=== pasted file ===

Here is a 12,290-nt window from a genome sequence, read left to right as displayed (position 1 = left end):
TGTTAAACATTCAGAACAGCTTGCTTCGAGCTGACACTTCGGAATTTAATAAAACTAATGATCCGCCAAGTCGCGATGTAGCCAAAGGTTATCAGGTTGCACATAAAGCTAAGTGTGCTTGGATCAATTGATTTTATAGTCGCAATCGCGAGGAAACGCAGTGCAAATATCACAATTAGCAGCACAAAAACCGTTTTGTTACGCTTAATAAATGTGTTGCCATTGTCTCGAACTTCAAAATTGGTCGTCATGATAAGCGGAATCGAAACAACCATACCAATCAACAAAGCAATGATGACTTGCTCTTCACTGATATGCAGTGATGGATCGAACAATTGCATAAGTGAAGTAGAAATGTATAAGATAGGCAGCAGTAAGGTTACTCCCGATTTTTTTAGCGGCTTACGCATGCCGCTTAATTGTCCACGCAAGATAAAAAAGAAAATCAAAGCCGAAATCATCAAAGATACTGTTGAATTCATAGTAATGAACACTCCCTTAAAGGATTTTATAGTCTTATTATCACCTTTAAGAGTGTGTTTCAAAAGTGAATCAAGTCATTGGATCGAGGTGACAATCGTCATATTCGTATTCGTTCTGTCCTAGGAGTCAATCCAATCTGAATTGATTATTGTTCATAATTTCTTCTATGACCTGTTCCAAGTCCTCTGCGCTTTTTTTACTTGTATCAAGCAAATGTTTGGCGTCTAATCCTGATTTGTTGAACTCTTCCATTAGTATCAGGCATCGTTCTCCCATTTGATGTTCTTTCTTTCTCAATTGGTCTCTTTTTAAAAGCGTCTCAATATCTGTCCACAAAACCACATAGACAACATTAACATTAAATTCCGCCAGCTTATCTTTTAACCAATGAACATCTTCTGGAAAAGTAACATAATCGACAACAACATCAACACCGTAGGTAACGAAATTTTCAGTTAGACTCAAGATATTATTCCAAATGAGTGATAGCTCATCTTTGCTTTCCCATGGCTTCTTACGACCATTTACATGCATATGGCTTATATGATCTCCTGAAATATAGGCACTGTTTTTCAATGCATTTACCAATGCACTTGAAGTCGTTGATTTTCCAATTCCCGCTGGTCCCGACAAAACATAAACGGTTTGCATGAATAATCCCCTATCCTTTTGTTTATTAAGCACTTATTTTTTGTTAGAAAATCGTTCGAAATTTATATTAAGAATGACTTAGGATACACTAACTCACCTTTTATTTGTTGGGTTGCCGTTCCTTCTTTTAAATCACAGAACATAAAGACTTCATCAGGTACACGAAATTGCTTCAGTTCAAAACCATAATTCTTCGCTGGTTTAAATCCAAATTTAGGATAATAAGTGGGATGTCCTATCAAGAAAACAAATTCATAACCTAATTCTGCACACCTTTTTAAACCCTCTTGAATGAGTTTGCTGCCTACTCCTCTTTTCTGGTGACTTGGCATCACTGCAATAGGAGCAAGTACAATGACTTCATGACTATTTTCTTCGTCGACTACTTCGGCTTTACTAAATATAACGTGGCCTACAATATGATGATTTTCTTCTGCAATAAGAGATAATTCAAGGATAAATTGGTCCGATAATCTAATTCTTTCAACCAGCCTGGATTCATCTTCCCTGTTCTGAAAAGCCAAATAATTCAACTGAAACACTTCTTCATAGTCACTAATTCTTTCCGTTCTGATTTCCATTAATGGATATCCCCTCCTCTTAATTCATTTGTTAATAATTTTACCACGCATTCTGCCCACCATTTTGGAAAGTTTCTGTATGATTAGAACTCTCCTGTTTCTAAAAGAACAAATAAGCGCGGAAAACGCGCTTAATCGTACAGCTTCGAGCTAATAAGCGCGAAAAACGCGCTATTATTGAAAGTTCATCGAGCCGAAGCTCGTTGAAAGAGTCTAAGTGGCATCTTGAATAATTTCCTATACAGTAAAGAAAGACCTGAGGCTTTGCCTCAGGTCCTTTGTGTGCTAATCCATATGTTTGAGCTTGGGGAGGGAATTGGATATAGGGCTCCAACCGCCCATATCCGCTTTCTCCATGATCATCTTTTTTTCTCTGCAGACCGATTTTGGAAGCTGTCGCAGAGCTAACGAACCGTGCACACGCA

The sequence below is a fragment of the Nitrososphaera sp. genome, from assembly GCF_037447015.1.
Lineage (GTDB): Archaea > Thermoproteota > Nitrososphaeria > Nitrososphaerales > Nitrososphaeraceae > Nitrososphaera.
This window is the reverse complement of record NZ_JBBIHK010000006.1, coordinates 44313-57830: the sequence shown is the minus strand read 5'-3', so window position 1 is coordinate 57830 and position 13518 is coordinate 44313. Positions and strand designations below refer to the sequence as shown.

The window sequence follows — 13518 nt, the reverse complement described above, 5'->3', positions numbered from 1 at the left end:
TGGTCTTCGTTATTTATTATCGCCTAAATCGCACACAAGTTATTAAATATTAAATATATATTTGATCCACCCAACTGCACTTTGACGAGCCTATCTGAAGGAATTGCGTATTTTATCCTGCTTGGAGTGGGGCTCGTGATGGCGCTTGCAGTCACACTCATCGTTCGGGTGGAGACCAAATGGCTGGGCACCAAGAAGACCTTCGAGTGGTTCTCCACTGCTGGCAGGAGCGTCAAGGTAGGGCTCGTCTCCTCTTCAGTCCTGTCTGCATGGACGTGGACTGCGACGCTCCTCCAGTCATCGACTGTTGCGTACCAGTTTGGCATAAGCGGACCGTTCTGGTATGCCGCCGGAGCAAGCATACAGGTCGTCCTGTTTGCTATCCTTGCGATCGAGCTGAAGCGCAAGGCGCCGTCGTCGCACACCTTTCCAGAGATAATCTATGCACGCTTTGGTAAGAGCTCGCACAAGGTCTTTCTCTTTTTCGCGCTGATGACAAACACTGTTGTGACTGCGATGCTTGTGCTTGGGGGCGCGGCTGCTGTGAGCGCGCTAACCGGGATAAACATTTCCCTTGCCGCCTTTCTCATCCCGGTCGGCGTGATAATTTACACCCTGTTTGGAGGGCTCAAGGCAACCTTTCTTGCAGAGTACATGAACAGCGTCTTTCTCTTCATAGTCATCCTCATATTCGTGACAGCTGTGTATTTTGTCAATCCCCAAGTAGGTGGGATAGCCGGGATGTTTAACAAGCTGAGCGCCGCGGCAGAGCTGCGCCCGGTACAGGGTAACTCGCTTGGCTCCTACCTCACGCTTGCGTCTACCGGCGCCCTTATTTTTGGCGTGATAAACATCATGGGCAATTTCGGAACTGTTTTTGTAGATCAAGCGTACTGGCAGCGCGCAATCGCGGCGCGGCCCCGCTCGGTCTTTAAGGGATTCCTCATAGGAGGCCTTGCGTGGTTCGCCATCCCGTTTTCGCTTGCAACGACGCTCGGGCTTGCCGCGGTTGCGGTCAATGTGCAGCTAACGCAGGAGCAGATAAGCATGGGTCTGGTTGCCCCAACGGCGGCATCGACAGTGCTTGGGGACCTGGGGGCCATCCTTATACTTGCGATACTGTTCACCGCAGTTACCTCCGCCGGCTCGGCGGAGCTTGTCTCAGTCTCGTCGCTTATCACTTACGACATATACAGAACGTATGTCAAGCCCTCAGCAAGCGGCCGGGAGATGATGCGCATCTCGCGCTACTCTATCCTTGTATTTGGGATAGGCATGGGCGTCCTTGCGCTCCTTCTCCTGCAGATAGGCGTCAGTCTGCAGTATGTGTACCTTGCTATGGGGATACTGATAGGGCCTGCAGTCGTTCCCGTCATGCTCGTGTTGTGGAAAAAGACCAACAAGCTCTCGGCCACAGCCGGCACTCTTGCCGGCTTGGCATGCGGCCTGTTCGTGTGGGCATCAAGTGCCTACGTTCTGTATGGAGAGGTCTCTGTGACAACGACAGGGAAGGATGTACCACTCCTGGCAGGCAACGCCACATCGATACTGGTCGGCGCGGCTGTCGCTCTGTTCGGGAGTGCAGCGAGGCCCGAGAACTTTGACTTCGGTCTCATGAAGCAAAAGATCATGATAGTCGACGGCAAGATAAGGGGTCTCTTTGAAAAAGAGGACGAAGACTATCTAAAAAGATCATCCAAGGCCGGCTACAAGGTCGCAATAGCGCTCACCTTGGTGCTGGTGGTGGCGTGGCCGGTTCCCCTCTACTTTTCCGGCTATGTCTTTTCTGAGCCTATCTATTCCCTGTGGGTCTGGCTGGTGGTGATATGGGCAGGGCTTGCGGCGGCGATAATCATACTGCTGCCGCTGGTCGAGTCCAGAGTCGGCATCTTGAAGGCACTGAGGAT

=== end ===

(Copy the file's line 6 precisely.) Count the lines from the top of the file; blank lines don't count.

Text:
The window sequence follows — 13518 nt, the reverse complement described above, 5'->3', positions numbered from 1 at the left end: